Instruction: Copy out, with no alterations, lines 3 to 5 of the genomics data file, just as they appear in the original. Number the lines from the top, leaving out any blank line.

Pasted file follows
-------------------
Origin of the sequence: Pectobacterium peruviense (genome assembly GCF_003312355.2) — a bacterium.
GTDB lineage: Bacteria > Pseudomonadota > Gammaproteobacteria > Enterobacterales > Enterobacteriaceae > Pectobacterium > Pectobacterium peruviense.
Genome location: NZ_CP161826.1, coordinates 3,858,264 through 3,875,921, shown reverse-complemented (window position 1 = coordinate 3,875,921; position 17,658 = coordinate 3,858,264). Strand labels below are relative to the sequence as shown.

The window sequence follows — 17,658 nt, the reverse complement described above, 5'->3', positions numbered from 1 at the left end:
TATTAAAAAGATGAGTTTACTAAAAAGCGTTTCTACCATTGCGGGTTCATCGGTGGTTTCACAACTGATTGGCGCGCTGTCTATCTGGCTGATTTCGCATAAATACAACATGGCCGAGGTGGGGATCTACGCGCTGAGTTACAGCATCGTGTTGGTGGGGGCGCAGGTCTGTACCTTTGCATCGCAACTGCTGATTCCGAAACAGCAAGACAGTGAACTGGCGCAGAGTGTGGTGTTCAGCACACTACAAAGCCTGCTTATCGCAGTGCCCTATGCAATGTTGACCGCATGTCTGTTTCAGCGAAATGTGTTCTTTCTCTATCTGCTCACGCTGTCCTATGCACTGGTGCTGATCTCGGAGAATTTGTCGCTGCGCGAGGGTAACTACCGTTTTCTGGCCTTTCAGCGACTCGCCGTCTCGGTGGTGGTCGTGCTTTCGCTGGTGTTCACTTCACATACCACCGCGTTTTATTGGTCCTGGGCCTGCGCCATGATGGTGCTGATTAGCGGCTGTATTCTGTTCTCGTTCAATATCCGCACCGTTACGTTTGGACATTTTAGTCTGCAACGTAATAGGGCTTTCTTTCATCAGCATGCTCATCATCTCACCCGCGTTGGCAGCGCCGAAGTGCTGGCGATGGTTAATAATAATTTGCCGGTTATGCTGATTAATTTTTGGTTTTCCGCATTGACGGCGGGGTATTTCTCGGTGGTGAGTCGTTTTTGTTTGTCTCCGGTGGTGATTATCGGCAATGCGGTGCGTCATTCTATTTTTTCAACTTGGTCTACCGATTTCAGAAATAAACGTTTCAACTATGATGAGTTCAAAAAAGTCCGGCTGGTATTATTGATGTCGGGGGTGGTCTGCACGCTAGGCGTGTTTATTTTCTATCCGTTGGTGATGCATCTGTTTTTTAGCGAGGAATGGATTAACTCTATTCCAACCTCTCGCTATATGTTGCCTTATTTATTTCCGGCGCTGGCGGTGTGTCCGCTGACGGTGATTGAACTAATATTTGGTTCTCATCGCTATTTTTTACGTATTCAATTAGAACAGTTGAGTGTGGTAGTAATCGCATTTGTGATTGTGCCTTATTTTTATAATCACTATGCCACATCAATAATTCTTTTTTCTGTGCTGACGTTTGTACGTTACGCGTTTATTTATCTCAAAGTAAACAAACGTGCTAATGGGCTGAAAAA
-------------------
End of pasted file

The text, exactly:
Genome location: NZ_CP161826.1, coordinates 3,858,264 through 3,875,921, shown reverse-complemented (window position 1 = coordinate 3,875,921; position 17,658 = coordinate 3,858,264). Strand labels below are relative to the sequence as shown.

The window sequence follows — 17,658 nt, the reverse complement described above, 5'->3', positions numbered from 1 at the left end:
TATTAAAAAGATGAGTTTACTAAAAAGCGTTTCTACCATTGCGGGTTCATCGGTGGTTTCACAACTGATTGGCGCGCTGTCTATCTGGCTGATTTCGCATAAATACAACATGGCCGAGGTGGGGATCTACGCGCTGAGTTACAGCATCGTGTTGGTGGGGGCGCAGGTCTGTACCTTTGCATCGCAACTGCTGATTCCGAAACAGCAAGACAGTGAACTGGCGCAGAGTGTGGTGTTCAGCACACTACAAAGCCTGCTTATCGCAGTGCCCTATGCAATGTTGACCGCATGTCTGTTTCAGCGAAATGTGTTCTTTCTCTATCTGCTCACGCTGTCCTATGCACTGGTGCTGATCTCGGAGAATTTGTCGCTGCGCGAGGGTAACTACCGTTTTCTGGCCTTTCAGCGACTCGCCGTCTCGGTGGTGGTCGTGCTTTCGCTGGTGTTCACTTCACATACCACCGCGTTTTATTGGTCCTGGGCCTGCGCCATGATGGTGCTGATTAGCGGCTGTATTCTGTTCTCGTTCAATATCCGCACCGTTACGTTTGGACATTTTAGTCTGCAACGTAATAGGGCTTTCTTTCATCAGCATGCTCATCATCTCACCCGCGTTGGCAGCGCCGAAGTGCTGGCGATGGTTAATAATAATTTGCCGGTTATGCTGATTAATTTTTGGTTTTCCGCATTGACGGCGGGGTATTTCTCGGTGGTGAGTCGTTTTTGTTTGTCTCCGGTGGTGATTATCGGCAATGCGGTGCGTCATTCTATTTTTTCAACTTGGTCTACCGATTTCAGAAATAAACGTTTCAACTATGATGAGTTCAAAAAAGTCCGGCTGGTATTATTGATGTCGGGGGTGGTCTGCACGCTAGGCGTGTTTATTTTCTATCCGTTGGTGATGCATCTGTTTTTTAGCGAGGAATGGATTAACTCTATTCCAACCTCTCGCTATATGTTGCCTTATTTATTTCCGGCGCTGGCGGTGTGTCCGCTGACGGTGATTGAACTAATATTTGGTTCTCATCGCTATTTTTTACGTATTCAATTAGAACAGTTGAGTGTGGTAGTAATCGCATTTGTGATTGTGCCTTATTTTTATAATCACTATGCCACATCAATAATTCTTTTTTCTGTGCTGACGTTTGTACGTTACGCGTTTATTTATCTCAAAGTAAACAAACGTGCTAATGGGCTGAAAAA